Showing posts with label Deflation. Show all posts
Showing posts with label Deflation. Show all posts

Saturday, April 19, 2014

We Can Sleep Well with Yellen at the Helm

The editor at Against Crony Capitalism show us this revealing graph of the history of consumer prices since 1775:

Boy I am so happy that Fed Chair Janet Yellen is on the look out protecting us from deflation. Clearly lower prices has been the bain of our economic existence. If you are like Violet in A Charlie Brown Christmas*, the previous was sarcasm.

Don't you know sarcasm

Saturday, March 29, 2014

Ritenour on Power Trading Radio

Yesterday I was the guest on Power Trading Radio co-hosted by John O’Donnell and Merlin Rothfeld. Fun fact: John O'Donnell received his B. S. in science from Southwest Baptist University, where I used to teach before coming to Grove City College.

We talked about government statistics, the Federal Reserve, and the needless fear of lower prices. You can listen to the program by clicking here. The program often features Austrian economists on Friday afternoons at 6:00 pm Eastern and listeners can submit questions to the experts.You can watch a video of my appearance on the show by going to this page.

Monday, March 5, 2012

Was Mises Clueless about Currency Devaluation?

The Market Monetarist thinks so. Responding to an excerpt from Mises' Human Action discussing currency devaluation, he claims that Ludwig von Mises was "clueless about the effects of currency devaluation."

His basic claim is that Mises
forgets the real reason why it might make perfectly good sense to allow the currency to weaken. If monetary policy has caused nominal GDP to collapse as was the case during the Great Depression (or during the the Great Recession!) then a policy of devaluation is of course the policy to pursue. Hence, von Mises totally fails to understand the monetary implications of devaluation.
The author says that the reason for this lack of understanding is that Mises and Rothbard both had a hard time understanding there is good and bad deflation.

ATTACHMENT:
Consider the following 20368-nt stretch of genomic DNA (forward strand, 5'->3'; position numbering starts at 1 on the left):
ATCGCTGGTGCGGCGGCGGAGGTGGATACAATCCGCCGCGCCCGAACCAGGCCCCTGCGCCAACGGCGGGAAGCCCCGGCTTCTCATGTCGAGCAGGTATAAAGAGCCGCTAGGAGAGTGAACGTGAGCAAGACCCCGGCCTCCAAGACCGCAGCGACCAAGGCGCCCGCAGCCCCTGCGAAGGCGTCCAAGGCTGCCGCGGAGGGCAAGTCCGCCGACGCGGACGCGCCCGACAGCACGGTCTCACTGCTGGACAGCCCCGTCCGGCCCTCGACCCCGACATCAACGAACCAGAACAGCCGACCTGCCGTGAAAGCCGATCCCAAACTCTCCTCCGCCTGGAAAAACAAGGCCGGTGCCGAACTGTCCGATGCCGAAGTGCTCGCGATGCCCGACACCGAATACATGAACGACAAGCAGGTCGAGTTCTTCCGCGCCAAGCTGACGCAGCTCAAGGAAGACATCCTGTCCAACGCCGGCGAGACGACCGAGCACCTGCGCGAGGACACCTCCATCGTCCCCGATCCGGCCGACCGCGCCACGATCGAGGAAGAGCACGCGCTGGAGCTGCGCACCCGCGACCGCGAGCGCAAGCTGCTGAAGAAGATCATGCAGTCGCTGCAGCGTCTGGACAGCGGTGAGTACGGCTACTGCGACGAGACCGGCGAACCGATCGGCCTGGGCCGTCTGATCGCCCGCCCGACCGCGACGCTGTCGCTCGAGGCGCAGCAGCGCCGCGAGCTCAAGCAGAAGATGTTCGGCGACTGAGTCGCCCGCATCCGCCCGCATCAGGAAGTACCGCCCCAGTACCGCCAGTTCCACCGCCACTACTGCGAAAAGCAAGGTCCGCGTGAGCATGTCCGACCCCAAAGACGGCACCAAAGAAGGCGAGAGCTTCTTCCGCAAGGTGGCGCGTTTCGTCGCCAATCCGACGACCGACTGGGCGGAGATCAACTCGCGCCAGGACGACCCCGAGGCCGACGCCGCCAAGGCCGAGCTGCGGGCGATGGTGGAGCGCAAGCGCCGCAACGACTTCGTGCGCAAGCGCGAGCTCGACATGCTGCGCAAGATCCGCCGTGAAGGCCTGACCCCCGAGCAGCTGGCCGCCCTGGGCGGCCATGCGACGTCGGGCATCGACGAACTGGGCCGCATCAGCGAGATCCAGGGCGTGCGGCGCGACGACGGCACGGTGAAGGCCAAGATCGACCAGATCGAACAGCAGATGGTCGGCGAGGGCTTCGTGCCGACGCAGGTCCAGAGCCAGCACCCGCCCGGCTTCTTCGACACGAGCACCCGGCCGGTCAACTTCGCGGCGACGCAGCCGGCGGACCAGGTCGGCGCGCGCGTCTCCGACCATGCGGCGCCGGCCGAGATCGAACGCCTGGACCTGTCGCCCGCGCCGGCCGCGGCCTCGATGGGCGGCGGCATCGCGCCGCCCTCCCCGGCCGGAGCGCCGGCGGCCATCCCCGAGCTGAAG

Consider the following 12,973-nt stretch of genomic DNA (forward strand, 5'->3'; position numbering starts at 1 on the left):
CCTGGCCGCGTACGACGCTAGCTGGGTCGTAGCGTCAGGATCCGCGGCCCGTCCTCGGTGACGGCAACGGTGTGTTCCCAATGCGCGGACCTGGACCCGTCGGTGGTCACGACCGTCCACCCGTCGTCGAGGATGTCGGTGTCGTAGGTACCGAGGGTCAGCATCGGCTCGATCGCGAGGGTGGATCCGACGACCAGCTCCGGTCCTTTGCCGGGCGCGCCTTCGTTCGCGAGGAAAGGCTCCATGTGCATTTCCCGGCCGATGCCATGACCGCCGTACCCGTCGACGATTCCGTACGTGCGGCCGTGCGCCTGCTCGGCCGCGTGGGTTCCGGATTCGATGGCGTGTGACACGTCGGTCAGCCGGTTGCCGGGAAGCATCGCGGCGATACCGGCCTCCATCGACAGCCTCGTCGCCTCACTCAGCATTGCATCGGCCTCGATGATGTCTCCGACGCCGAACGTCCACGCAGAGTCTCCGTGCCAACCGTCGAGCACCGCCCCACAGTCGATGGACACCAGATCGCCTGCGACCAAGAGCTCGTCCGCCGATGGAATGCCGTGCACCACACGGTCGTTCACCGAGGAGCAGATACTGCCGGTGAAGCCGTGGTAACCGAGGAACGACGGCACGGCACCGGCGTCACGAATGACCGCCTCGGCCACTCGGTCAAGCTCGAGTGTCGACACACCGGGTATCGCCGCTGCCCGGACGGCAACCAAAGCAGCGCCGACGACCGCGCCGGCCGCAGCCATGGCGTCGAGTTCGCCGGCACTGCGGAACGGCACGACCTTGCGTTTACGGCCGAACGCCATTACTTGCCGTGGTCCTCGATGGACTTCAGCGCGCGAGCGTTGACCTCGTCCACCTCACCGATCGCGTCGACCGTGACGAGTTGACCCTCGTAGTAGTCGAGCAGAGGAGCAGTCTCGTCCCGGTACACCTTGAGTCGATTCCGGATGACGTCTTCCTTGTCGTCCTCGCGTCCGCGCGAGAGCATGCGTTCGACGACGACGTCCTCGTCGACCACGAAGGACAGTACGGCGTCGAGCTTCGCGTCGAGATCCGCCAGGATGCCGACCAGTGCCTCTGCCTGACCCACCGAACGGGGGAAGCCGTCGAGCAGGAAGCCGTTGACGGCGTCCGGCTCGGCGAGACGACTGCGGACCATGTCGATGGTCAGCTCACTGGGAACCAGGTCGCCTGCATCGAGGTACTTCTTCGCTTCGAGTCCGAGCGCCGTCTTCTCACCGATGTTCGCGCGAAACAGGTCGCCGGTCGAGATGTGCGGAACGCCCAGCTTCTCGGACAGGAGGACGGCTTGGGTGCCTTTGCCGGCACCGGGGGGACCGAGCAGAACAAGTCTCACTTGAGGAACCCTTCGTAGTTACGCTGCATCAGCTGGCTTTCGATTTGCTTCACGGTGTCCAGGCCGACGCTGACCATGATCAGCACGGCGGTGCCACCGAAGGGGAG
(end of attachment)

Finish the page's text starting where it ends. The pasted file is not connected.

What are we to make of this criticism? In the first place, the author overstates his claim about the cluelessness of Mises. The word clueless means just what it says: clue-less, as in without a clue. It is clear from the Market Monetarist's post that not even he thinks that Mises was literally without a single clue about currency devaluation and deflation. One could just as accurately claim that the Market Monetarist is clueless about Mises and Rothbard. Neither claim would be true. To be mistaken about something is not to be necessarily clueless.

To move past rhetoric and into economics, it should be noted that Joseph Salerno has done excellent work in helping us understand the difference between "good and bad deflation." In his article, "An Austrian Taxonomy of Deflation--with Applications to the U.S" Salerno documents that both Mises and Rothbard did distinguish between benign and undesirable inflation, noting that both explicitly criticized intentional deflationary central bank policies.

Both, for example, thought Great Britain made a mistake when it sought to return to the gold standard at the pre-WWI parity. This required a serious price deflation which contributed to economic disruption. "The sensible thing to do," wrote Rothbard in What Has Government Done to Our Money?, "would have been to recognize the facts of reality, the fact of the depreciated pound, franc, mark, etc., and to return to the gold standard at a redefined rate: a rate that would recognize the existing supply of money and price levels."

The Market Monetarist then cites George Selgin's "great discussion" of Mises's views about deflation, noting Selgin conlcudes that Mises, given his perspective on deflation, should have embraced a monetary policy aimed at stabilizing nominal spending. Jeffrey Herbener has criticized Selgin's (and Larry White's) interpretation of Mises' views on gold and money in "Ludwig von Mises on the Gold Standard and Free Banking." Herbener's analysis indicates that Selgin's and White's interpretation of Mises may not be wholly accurate after all, but are, in fact, "dubious."

Specifically on the point of nominal income stabilization, he documents that Mises' proper understanding of the non-neutrality of money precludes nominal spending stability as the target to pursue for a healthy economy. Citing Mises' Theory of Money and Credit, Herbener explains,